Baylor Preview (a.k.a. “I suck at CHARTS!”)

Happy Thursday morning to you, Followers. Hope you had a nice post-MSU victory rest.

Don’t know about you all, but I am brimming with anticipation for tonight’s Nationally Televised showdown with the Baylor Bears!

Wanna see why I think the Cougs are in for a tough go tonight (along with some REALLY BAD charts)?

Well, read on.

Followers, as I watched the mighty Zags seemingly dismantle Baylor last weekend I thought to myself: Boy, I bet you everyone is going to use the transitive property and assume that we’re going to win cuz we beat Gonzaga and the Zags just beat Baylor on the road.

Ah, if it was so SIMPLE!!!

What is lost in that comparison is how and why Gonzaga beat Baylor–or more particularly–how Baylor ALLOWED Gonzaga to beat them.

In plain terms, Gonzaga had something to offer Baylor’s 1-3-1 zone that we don’t have–CONSISTENT post offense. Moreover, because the Zags played the entire second half without Steven Gray at their disposal, Baylor made the understandable, but fatal, decision to pack that zone in a bit and let the young and inexperienced Zag guards beat them.

Of course, those young Zag guards did just that.

That said, you can be alarmingly rest-assured, my followers, that Baylor will NOT sag that 1-3-1 against us. Instead, they will extend that bad boy outward to our shooters with the hope of luring us into the middle where an array of 7 foot and near 7 foot arms will collapse all over us.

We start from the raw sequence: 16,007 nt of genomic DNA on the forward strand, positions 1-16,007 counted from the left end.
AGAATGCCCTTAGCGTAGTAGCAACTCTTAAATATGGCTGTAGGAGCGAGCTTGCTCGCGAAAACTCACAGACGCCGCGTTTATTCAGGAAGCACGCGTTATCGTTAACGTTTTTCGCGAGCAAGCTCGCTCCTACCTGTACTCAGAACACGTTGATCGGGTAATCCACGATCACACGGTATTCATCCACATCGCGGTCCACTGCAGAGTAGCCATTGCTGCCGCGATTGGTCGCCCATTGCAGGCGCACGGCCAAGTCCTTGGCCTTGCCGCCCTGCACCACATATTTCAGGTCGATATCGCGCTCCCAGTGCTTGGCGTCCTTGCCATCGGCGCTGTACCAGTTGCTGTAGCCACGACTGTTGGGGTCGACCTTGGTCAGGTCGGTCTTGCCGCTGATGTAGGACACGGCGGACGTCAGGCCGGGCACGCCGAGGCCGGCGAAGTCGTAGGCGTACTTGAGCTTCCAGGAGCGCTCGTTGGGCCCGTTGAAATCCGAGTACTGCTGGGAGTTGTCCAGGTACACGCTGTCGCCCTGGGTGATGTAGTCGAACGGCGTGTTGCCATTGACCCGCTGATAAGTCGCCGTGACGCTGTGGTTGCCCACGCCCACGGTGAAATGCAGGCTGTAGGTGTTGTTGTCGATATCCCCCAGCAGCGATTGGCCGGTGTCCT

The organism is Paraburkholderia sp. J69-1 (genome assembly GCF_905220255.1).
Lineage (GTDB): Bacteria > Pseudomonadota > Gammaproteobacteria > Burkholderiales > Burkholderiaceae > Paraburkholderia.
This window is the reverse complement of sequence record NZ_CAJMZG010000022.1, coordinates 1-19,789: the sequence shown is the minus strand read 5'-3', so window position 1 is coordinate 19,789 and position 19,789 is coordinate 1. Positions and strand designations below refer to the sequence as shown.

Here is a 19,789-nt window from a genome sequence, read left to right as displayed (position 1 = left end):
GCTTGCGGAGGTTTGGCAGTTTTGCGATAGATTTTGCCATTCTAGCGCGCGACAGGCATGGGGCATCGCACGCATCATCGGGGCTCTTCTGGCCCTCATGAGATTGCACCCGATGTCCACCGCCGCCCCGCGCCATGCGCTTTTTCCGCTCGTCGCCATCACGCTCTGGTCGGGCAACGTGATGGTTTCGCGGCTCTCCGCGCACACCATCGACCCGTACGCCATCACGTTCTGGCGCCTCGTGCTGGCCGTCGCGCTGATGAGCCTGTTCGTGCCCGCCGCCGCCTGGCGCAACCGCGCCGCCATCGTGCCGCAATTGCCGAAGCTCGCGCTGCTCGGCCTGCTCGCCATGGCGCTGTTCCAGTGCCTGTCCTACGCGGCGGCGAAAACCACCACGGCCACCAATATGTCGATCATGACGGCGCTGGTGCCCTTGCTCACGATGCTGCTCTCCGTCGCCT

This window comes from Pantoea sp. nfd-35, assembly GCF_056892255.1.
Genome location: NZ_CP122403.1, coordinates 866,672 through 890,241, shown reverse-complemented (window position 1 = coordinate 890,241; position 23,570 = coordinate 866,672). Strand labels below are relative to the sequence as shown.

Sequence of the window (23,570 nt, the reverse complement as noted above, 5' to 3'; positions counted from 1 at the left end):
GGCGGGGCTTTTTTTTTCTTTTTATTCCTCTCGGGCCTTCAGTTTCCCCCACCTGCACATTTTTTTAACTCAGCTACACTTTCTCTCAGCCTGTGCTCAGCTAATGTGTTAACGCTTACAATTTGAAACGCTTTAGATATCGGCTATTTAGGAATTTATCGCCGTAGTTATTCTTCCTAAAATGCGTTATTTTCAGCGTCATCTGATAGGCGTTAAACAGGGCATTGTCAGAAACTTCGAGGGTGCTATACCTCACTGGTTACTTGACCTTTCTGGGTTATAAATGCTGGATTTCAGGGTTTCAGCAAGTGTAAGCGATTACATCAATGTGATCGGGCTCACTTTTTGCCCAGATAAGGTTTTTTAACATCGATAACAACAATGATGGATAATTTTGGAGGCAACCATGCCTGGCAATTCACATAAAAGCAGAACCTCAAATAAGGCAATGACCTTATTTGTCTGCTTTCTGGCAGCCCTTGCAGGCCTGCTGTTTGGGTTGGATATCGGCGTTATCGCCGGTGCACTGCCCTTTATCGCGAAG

So, with that in mind, here is crap-ass Figure 1, which shows a bit about the 1-3-1 and how it is that you can attack it (and man is it HARD!)

While I suspect this is all looks jumbled and confusing, the first thing to pay attention to in the chart are the X’s–those are the Baylor guys. The numbers in subscript refer to their position on the floor (1=Point Guard, 2=Shooting, etc). As you can see in this first figure, the two red boxes represent key trap areas of the zone. And yes, those are the driving lanes that Klay uses all the time to get to the rim. (YIKES!)

So, lets assume that O1 gets the ball and passes to O2. What the defense wants at that point is for O2 to step toward the basket, allowing x3, x4, and x1 to trap, while x2 patrols the passing lanes for any skip/releast passes to the weakside. You can also tell from this figure that x2 is hovering generally around the weakside wing (see arrow to O3) which makes it very hard to do a quick ball rotation to the weakside (like you can against a 2-3) for an easy look at a three.

Of course, that’s not to say that we can’t beat a 1-3-1. OF COURSE we can!

And really, the best recipe for beating the 1-3-1 is (a) Patience; (b) NEVER stand in place with your dribble; and (c) Have really active play from your 4 and 5 spot.

So, with that in mind, lets take a look at Figure 1 one more time.

This time, take a look at the bottom left.  As you can see, no one is guarding O4. So, if O4 gets the ball he HAS TO SHOOT it and shoot it well! If he does, then the zone starts to break down: x5 has to abandon the middle in order to cover O4 on the baseline or X3 has to leave O2, leaving Klay or Aden wide open for a three from the elbow.  Moreover, if X5 has to leave the basket to help guard the baseline, then X4 has to shuttle down to the basket, which opens the middle, and so forth.